HOTA DUCHAMP PROJECT WALL
‘Another Sculpture: An exploration of space using functional objects’ Minimalist principals are strongly used and referenced in this site-specific painting. The artist presents primary colours, shapes and functional object-made forms. She explores how here chosen shapes in different colours create space, referencing construction sites, her access equipment from site and functional objects. The wall is treated as an object or specific space, painted to appear flat.
HOME OF THE ARTS, GOLD COAST
Sculptural and conceptual elements of creative practice are integrated into the mural by using functional, non-traditional objects to apply gestural paint markings. These included a broom, wood, plastic and seat stuffing that have functional, non-aesthetic purposes. The materiality of painting and it’s existence as a sculptural (physical) medium is emphasised through this chosen method of application.
The purest forms of primary colours with the highest possible pigments are used, considering the “essence” and the most basic of hues, intending to delineate space. The intensity of these colours demand attention as well as immersion in their visual weight and physical presence on the wall surface.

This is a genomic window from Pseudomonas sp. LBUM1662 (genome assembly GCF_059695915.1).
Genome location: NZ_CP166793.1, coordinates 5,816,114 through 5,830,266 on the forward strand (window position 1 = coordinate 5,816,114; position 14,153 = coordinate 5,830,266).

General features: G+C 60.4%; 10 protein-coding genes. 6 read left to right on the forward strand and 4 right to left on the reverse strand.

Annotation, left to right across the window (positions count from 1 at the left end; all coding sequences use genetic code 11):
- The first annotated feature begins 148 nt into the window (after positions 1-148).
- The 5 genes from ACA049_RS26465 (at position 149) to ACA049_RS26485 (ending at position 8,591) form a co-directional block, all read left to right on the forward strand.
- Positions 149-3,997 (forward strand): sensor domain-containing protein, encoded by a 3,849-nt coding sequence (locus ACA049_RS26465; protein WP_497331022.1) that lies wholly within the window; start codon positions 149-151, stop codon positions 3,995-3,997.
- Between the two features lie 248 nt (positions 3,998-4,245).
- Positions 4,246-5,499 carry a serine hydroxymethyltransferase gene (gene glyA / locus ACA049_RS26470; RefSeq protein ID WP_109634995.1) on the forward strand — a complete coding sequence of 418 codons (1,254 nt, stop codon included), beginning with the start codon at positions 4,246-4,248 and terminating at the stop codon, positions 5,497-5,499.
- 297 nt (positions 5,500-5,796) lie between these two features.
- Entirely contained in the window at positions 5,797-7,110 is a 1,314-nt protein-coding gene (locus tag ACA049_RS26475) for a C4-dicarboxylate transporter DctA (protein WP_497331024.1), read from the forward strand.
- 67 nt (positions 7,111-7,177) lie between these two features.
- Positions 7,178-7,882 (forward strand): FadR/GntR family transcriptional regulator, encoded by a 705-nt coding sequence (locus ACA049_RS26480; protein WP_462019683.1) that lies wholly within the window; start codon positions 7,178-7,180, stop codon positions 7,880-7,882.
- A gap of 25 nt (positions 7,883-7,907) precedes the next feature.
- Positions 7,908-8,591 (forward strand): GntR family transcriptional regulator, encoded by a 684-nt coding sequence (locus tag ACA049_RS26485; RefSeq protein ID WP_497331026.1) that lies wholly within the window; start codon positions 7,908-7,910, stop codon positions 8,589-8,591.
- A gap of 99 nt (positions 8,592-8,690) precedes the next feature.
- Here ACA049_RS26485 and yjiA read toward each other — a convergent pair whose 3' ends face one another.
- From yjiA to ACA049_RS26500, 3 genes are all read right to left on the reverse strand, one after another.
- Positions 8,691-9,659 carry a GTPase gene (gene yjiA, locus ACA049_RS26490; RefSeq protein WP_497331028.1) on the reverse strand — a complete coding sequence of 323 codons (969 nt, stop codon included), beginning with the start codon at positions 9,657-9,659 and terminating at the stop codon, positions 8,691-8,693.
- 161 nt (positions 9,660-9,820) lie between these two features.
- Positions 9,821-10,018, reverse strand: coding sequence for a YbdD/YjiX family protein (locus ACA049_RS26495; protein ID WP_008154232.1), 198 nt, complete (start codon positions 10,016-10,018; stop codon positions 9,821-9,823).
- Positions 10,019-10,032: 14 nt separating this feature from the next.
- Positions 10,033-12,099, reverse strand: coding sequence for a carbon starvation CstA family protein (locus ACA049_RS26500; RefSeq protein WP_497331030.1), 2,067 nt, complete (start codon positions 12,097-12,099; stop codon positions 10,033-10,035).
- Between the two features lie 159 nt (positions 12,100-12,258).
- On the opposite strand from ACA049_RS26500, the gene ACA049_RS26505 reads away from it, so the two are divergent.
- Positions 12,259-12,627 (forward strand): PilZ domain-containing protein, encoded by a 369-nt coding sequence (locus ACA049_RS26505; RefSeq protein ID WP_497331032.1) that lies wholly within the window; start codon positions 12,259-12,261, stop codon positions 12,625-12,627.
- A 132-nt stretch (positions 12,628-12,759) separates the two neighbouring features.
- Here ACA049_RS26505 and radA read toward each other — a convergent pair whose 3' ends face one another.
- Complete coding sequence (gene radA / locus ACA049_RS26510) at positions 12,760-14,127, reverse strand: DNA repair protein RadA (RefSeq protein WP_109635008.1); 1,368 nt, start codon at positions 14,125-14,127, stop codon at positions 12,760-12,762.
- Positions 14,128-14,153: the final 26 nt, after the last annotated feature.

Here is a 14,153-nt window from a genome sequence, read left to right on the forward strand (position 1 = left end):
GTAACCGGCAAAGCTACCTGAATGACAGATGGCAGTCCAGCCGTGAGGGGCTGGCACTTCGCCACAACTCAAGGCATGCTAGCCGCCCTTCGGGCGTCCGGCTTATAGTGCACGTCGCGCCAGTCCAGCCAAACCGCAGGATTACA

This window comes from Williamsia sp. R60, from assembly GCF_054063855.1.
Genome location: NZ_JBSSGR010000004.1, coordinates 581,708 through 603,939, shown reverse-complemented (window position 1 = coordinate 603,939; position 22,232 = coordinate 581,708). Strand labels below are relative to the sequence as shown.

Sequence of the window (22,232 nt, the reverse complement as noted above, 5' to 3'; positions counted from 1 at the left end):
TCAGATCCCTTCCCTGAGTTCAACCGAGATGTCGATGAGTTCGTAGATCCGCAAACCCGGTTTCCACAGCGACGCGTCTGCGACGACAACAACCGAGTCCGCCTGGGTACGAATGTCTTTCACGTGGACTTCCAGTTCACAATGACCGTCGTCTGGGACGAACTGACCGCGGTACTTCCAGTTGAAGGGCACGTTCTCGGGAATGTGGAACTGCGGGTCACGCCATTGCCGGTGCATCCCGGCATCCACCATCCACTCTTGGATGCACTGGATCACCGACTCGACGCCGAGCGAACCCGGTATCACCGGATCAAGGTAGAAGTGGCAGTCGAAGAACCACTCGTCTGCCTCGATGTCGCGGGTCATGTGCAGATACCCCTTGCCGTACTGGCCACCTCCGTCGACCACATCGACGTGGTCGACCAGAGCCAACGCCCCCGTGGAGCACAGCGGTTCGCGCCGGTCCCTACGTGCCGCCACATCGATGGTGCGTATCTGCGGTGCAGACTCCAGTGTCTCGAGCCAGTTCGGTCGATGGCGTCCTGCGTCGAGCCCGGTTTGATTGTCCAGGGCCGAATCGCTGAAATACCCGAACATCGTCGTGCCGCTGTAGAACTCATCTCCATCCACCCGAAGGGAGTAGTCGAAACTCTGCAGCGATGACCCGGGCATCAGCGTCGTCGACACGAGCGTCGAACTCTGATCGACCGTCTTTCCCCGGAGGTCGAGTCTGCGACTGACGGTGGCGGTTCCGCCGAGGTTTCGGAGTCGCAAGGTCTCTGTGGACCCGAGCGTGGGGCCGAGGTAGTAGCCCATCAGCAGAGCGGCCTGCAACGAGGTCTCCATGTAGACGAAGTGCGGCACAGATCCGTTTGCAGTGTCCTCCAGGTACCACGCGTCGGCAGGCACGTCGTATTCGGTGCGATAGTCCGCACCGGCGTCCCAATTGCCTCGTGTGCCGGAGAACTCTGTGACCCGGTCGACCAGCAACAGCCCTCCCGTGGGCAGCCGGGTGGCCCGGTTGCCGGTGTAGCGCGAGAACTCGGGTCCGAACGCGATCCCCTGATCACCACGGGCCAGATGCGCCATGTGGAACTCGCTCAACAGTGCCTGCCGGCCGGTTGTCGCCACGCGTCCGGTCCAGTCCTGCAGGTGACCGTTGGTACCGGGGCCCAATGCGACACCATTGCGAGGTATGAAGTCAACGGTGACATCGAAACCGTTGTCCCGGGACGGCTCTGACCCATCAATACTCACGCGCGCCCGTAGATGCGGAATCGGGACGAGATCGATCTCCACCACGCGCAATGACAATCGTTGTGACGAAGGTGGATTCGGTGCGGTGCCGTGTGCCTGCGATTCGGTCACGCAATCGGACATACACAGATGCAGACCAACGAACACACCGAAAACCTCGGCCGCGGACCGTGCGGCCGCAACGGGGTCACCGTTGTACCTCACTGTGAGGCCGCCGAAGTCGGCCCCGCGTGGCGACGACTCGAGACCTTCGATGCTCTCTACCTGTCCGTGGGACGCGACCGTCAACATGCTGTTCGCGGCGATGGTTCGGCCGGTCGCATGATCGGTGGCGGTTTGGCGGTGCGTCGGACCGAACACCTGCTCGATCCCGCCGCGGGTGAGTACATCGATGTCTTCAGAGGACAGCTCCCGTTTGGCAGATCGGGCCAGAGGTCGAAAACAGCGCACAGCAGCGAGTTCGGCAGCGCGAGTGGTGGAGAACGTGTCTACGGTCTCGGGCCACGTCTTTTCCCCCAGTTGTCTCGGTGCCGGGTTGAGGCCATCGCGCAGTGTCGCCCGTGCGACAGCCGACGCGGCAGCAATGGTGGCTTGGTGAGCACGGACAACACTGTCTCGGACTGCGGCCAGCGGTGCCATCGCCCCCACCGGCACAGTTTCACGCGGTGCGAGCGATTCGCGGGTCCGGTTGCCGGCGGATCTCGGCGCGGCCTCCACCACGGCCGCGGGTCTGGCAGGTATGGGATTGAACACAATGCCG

“Laurie starts with a background of pigment-rich blue. A void that evokes the sky or the deep ocean. Then bright yellow forms that are golden light, or perhaps even golden sand. Atop this are growing black shapes that twist and contort. In order to create these gestural, black markings the artist has used unusual materials. A broom and a block of wood became painting tools, their sculptural forms helping to create distinct shapes.— Bradley Vincent, Curator HOTA Home of the Arts
The result is a striking, large-scale abstract painting. Built in three distinct layers, it is both dynamic and harmonious, restrained and evocative. A painting and also, as the title suggests, a kind of sculpture. This presence of sculpture is two-fold. It is in Laurie’s process, where unusual objects are used in the making, and in the result, where colour and form push and pull against each other.”
Photography by Aaron Chapman.